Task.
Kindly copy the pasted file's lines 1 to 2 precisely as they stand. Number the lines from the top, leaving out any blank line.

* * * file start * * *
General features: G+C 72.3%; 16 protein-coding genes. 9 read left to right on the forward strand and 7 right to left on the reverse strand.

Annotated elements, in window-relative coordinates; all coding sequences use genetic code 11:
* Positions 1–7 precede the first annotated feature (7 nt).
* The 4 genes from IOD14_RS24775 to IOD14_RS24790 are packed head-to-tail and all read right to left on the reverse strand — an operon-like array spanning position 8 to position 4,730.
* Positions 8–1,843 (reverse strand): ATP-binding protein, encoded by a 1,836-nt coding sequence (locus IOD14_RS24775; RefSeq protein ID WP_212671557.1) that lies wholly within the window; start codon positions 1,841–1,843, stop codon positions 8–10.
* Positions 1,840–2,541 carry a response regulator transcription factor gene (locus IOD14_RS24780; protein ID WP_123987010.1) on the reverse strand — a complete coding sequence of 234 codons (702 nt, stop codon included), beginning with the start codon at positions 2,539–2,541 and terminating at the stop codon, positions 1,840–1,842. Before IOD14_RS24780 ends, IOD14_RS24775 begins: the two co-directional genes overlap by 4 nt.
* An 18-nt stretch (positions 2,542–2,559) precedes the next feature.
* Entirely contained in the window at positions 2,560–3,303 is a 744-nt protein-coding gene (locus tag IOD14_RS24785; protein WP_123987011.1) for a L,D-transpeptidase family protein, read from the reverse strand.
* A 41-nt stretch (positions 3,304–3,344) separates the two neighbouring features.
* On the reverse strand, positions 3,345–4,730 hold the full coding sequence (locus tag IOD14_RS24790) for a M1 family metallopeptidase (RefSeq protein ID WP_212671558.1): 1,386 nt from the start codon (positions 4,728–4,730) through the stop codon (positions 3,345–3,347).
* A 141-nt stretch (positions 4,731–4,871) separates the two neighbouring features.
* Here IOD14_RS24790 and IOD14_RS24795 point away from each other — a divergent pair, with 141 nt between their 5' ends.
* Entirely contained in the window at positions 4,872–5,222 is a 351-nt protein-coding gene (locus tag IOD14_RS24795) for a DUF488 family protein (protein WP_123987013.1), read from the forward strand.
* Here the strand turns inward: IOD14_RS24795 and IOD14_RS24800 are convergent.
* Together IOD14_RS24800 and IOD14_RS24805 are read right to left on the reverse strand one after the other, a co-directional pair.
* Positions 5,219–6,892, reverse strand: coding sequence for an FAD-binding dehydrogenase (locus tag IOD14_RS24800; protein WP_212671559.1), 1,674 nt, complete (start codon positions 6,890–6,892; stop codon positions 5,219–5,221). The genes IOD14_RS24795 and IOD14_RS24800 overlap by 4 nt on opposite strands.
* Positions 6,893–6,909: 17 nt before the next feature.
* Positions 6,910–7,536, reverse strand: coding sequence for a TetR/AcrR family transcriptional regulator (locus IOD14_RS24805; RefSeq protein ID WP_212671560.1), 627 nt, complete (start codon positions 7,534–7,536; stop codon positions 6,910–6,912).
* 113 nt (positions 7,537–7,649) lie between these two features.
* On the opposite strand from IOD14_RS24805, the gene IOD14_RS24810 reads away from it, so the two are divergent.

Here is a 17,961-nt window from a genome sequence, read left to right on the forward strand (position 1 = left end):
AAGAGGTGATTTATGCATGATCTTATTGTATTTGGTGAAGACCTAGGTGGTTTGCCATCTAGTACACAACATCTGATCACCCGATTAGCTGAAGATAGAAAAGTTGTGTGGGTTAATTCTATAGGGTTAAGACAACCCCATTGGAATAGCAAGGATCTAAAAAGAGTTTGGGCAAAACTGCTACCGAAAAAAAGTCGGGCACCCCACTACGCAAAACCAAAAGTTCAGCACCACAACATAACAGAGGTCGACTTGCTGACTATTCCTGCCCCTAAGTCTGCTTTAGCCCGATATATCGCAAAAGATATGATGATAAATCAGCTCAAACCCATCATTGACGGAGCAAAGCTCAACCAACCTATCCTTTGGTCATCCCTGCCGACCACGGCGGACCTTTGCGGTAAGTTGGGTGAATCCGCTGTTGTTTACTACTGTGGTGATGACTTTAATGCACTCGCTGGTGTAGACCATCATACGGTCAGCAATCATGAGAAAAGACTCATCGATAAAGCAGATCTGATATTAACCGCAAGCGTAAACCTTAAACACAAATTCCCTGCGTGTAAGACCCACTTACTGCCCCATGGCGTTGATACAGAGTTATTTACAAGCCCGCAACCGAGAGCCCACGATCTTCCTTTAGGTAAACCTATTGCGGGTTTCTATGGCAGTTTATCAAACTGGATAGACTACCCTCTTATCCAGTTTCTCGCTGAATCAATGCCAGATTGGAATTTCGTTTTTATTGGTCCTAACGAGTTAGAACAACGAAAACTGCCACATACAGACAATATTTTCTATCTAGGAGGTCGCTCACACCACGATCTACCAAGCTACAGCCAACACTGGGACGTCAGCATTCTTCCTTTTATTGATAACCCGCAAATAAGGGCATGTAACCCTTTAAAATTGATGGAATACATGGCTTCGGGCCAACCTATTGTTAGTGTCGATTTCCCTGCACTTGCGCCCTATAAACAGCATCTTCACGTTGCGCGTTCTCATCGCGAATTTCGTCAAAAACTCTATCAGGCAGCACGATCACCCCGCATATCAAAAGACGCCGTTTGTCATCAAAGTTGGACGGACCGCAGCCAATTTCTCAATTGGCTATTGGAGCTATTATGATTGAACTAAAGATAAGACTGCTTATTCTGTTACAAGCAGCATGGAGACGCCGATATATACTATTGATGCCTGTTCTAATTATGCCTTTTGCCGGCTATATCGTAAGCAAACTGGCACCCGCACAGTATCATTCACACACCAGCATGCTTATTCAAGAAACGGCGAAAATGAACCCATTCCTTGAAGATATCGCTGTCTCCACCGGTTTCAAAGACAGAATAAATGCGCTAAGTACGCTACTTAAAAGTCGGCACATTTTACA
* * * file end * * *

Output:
General features: G+C 72.3%; 16 protein-coding genes. 9 read left to right on the forward strand and 7 right to left on the reverse strand.

Annotated elements, in window-relative coordinates; all coding sequences use genetic code 11: